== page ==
The CASTS therefore would like to encourage all heart team members to participate in society activities–physician assistants, perfusionists, nurses, operating room staff, data managers and administrative personnel.  However, the process of accomplishing this laudable goal has not be easy or obvious.  Ed Fonner, before his unitmely death, proposed that data managers and other heart team members be offered full membership in CASTS, with privileges to become officers or directors of the corporation.  This proposal was not well received by CASTS physicians and directors, who felt that it was not consistent with the goals of CASTS as a society of surgeons.

California Data Managers have proposed the formation of a new, all inclusive organization to pursue quality improvement goals.  The mission of this organization is very similar to the CASTS:

“The California Cardiothoracic Surgery Collaborative (CCSC) is organized to improve decisions affecting the cardiothoracic surgical community, to ensure fairness, accuracy, and completeness of publicly-reported healthcare information, to encourage adoption of evidence-based best practices, and to better manage patient outcomes data with training opportunities and peer-to-peer information exchange. Its objectives are to improve advocacy, enhance communications, pursue quality improvements, and support sound decision-making.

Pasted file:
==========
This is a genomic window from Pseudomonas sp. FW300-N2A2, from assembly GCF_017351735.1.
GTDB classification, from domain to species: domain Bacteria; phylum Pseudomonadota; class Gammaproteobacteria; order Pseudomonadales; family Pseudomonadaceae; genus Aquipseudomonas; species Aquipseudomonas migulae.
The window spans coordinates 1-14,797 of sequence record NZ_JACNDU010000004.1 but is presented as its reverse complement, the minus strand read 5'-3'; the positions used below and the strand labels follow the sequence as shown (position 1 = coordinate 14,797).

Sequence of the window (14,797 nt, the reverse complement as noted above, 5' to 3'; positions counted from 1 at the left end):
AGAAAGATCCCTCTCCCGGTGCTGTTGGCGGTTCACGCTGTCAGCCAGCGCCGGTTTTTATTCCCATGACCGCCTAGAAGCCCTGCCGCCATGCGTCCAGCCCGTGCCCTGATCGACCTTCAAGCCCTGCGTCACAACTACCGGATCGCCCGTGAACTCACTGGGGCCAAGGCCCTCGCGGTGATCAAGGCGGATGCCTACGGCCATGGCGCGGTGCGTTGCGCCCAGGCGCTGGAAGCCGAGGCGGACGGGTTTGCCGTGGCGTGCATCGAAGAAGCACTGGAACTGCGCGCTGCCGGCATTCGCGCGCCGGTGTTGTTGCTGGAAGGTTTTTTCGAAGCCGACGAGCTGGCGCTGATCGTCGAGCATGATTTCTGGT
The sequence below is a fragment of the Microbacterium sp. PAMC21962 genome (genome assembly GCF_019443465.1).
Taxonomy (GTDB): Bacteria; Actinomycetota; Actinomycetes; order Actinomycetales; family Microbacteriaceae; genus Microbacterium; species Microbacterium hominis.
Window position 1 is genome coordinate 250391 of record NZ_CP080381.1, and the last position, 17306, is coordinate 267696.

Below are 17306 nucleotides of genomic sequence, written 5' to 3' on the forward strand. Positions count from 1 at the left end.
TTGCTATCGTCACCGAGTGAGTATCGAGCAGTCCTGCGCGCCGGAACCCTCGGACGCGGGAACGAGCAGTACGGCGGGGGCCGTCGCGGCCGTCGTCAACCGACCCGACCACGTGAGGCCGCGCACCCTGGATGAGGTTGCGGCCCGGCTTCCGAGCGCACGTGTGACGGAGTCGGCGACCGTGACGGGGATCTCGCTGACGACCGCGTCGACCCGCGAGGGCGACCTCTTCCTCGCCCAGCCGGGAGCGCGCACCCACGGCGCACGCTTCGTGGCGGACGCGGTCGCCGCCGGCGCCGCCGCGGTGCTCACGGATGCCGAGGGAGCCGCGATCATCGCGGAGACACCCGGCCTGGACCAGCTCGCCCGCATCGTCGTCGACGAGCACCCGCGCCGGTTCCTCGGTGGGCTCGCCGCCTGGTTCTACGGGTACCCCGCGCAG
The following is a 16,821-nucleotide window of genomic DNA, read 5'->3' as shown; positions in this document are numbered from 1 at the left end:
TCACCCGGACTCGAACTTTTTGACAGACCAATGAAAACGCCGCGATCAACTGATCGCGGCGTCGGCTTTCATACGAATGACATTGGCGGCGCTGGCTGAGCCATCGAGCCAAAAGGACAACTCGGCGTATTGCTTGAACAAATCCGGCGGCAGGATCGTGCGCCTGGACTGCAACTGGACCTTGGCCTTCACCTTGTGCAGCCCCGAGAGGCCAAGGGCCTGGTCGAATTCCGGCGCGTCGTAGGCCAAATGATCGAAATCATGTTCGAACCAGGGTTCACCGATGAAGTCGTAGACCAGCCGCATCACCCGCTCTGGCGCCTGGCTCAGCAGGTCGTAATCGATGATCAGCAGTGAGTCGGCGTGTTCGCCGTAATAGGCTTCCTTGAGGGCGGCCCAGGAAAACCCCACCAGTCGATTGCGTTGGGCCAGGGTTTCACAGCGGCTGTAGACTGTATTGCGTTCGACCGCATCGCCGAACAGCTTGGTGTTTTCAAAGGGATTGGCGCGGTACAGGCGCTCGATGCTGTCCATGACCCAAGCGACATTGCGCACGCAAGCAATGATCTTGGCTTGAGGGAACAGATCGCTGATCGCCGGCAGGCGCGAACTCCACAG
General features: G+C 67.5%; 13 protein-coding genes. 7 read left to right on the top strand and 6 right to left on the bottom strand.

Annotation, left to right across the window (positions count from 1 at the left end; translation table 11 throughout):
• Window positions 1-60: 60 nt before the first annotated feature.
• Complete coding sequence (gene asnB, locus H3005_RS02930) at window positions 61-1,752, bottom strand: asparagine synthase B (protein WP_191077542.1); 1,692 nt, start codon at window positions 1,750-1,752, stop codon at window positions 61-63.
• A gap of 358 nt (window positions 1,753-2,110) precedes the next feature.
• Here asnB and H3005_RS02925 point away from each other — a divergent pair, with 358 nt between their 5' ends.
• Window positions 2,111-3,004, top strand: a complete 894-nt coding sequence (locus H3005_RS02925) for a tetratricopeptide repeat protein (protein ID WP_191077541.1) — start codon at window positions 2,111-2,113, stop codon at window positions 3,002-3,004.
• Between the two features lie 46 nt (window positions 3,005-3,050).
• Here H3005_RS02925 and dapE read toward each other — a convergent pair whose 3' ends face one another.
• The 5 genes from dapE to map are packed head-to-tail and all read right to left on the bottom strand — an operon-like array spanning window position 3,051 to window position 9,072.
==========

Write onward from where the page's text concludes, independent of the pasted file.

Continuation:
Our Goals:

1.            Collect, share, and analyze patient data concerning safety, quality of care, and process innovations in the cardiac surgery area to improve decision-making on quality and cost management issues;

2.            Create a collaborative infrastructure which can monitor and analyze outcomes, develop best practice care processes, and through process improvement enhance the quality of care in cardiac surgery;

3.            Facilitate communications and educational activities in the cardiac surgical community to ensure the integrity of publicly-reported healthcare information and address relevant issues facing the cardiac surgical community in California;

4.            Support education initiatives aimed at improving patient health literacy, informed patient choice, and medical decision-making.”


The described goals are consistent with the mission of the CASTS as articulated by Dr. Fonner.  While it is true that the creation of the CASTS was influenced by the need to monitor pubic reporting initiatives and ensure the quality of outcomes data, the interests and goals of surgeons and heart team members go well beyond these areas.  In order to further collaboration and collegiality among heatlhcare professionals and stakeholders in cardiac and thoracic surgery, the CASTS would like to establish a dialogue to move the process of organizing heart team members in the correct direction.  At present (summer 2019) a “California Cardiovascular Collaborative” program is under development by OSHPD, in concert with CASTS, California members of the ACC, and other members of the heart team including the data managers association.